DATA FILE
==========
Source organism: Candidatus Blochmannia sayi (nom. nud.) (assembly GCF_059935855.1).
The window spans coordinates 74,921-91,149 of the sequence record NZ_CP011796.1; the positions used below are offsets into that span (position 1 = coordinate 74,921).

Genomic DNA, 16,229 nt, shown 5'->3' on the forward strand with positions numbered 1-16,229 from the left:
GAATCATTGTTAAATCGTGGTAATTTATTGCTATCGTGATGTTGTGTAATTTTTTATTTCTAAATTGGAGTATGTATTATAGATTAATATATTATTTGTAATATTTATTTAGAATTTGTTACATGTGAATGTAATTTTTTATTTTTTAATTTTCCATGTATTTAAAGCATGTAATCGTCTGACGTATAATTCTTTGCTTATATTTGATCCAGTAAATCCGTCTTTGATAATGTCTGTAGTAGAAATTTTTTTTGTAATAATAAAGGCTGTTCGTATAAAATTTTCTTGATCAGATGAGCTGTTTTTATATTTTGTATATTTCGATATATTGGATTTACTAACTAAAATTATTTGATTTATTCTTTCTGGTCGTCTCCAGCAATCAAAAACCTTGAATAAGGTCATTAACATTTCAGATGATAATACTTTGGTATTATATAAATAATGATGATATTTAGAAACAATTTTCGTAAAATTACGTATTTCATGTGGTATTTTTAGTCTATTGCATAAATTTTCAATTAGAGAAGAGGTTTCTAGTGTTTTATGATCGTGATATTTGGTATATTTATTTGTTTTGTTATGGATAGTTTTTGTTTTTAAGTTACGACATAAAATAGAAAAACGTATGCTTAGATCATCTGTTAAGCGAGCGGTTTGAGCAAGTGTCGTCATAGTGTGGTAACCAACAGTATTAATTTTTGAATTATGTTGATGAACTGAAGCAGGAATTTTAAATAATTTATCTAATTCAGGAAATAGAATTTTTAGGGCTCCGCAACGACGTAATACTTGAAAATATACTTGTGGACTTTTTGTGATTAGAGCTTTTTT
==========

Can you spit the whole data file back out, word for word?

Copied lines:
Source organism: Candidatus Blochmannia sayi (nom. nud.) (assembly GCF_059935855.1).
The window spans coordinates 74,921-91,149 of the sequence record NZ_CP011796.1; the positions used below are offsets into that span (position 1 = coordinate 74,921).

Genomic DNA, 16,229 nt, shown 5'->3' on the forward strand with positions numbered 1-16,229 from the left:
GAATCATTGTTAAATCGTGGTAATTTATTGCTATCGTGATGTTGTGTAATTTTTTATTTCTAAATTGGAGTATGTATTATAGATTAATATATTATTTGTAATATTTATTTAGAATTTGTTACATGTGAATGTAATTTTTTATTTTTTAATTTTCCATGTATTTAAAGCATGTAATCGTCTGACGTATAATTCTTTGCTTATATTTGATCCAGTAAATCCGTCTTTGATAATGTCTGTAGTAGAAATTTTTTTTGTAATAATAAAGGCTGTTCGTATAAAATTTTCTTGATCAGATGAGCTGTTTTTATATTTTGTATATTTCGATATATTGGATTTACTAACTAAAATTATTTGATTTATTCTTTCTGGTCGTCTCCAGCAATCAAAAACCTTGAATAAGGTCATTAACATTTCAGATGATAATACTTTGGTATTATATAAATAATGATGATATTTAGAAACAATTTTCGTAAAATTACGTATTTCATGTGGTATTTTTAGTCTATTGCATAAATTTTCAATTAGAGAAGAGGTTTCTAGTGTTTTATGATCGTGATATTTGGTATATTTATTTGTTTTGTTATGGATAGTTTTTGTTTTTAAGTTACGACATAAAATAGAAAAACGTATGCTTAGATCATCTGTTAAGCGAGCGGTTTGAGCAAGTGTCGTCATAGTGTGGTAACCAACAGTATTAATTTTTGAATTATGTTGATGAACTGAAGCAGGAATTTTAAATAATTTATCTAATTCAGGAAATAGAATTTTTAGGGCTCCGCAACGACGTAATACTTGAAAATATACTTGTGGACTTTTTGTGATTAGAGCTTTTTT